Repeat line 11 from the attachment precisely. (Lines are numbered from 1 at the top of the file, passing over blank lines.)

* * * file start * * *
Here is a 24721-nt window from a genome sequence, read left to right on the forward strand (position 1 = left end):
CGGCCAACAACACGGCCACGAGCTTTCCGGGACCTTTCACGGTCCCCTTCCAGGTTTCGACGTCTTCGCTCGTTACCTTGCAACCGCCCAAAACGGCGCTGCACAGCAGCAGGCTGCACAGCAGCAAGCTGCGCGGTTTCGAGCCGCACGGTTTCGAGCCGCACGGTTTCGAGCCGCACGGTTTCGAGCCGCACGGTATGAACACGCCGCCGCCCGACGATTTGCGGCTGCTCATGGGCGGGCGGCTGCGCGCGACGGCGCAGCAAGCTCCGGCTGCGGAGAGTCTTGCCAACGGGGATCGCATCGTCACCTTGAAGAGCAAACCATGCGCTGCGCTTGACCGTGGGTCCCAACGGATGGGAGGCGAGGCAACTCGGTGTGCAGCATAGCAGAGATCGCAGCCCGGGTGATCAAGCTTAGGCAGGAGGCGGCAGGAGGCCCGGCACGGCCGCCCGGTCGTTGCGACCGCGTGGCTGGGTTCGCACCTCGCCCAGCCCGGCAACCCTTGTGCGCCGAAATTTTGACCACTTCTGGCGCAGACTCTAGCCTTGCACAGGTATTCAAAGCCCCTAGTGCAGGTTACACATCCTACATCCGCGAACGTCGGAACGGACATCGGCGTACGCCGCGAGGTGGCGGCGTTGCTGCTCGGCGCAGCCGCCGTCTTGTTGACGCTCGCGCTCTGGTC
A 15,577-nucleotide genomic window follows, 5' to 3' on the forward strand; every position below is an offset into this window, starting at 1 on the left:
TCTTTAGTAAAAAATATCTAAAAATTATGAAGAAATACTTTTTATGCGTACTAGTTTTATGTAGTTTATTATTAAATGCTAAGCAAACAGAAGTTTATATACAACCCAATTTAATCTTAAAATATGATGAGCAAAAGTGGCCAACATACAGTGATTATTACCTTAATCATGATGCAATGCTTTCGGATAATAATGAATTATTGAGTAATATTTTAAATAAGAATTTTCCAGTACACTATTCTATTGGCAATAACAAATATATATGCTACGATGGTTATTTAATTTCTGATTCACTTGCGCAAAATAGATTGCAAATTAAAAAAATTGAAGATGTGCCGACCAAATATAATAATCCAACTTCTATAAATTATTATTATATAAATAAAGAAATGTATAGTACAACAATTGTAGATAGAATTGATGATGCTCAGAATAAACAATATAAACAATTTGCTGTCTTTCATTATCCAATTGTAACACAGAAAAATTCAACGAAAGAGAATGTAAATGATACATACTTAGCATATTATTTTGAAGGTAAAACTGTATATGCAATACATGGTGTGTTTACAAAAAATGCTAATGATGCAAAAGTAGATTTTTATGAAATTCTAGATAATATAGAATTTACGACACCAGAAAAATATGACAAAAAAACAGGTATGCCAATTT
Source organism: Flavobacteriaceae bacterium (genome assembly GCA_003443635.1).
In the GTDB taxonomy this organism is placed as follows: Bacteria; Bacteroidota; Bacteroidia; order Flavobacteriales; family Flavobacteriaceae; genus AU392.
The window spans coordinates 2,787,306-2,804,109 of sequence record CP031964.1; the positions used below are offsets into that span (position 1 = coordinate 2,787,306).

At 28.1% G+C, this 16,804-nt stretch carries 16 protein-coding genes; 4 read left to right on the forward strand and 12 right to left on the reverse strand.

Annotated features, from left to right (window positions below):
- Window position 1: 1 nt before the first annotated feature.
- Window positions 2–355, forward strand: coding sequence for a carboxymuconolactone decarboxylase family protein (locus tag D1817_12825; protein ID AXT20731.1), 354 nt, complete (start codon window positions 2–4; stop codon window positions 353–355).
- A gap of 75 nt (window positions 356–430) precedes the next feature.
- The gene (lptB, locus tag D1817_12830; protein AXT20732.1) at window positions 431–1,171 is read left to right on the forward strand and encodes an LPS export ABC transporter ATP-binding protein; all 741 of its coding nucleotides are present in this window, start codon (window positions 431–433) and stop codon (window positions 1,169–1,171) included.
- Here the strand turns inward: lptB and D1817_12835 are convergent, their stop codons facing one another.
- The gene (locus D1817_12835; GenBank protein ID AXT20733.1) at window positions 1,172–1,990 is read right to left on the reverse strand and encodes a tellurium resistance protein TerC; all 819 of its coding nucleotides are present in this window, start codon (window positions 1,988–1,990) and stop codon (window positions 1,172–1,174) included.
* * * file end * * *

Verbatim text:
- Window positions 2–355, forward strand: coding sequence for a carboxymuconolactone decarboxylase family protein (locus tag D1817_12825; protein ID AXT20731.1), 354 nt, complete (start codon window positions 2–4; stop codon window positions 353–355).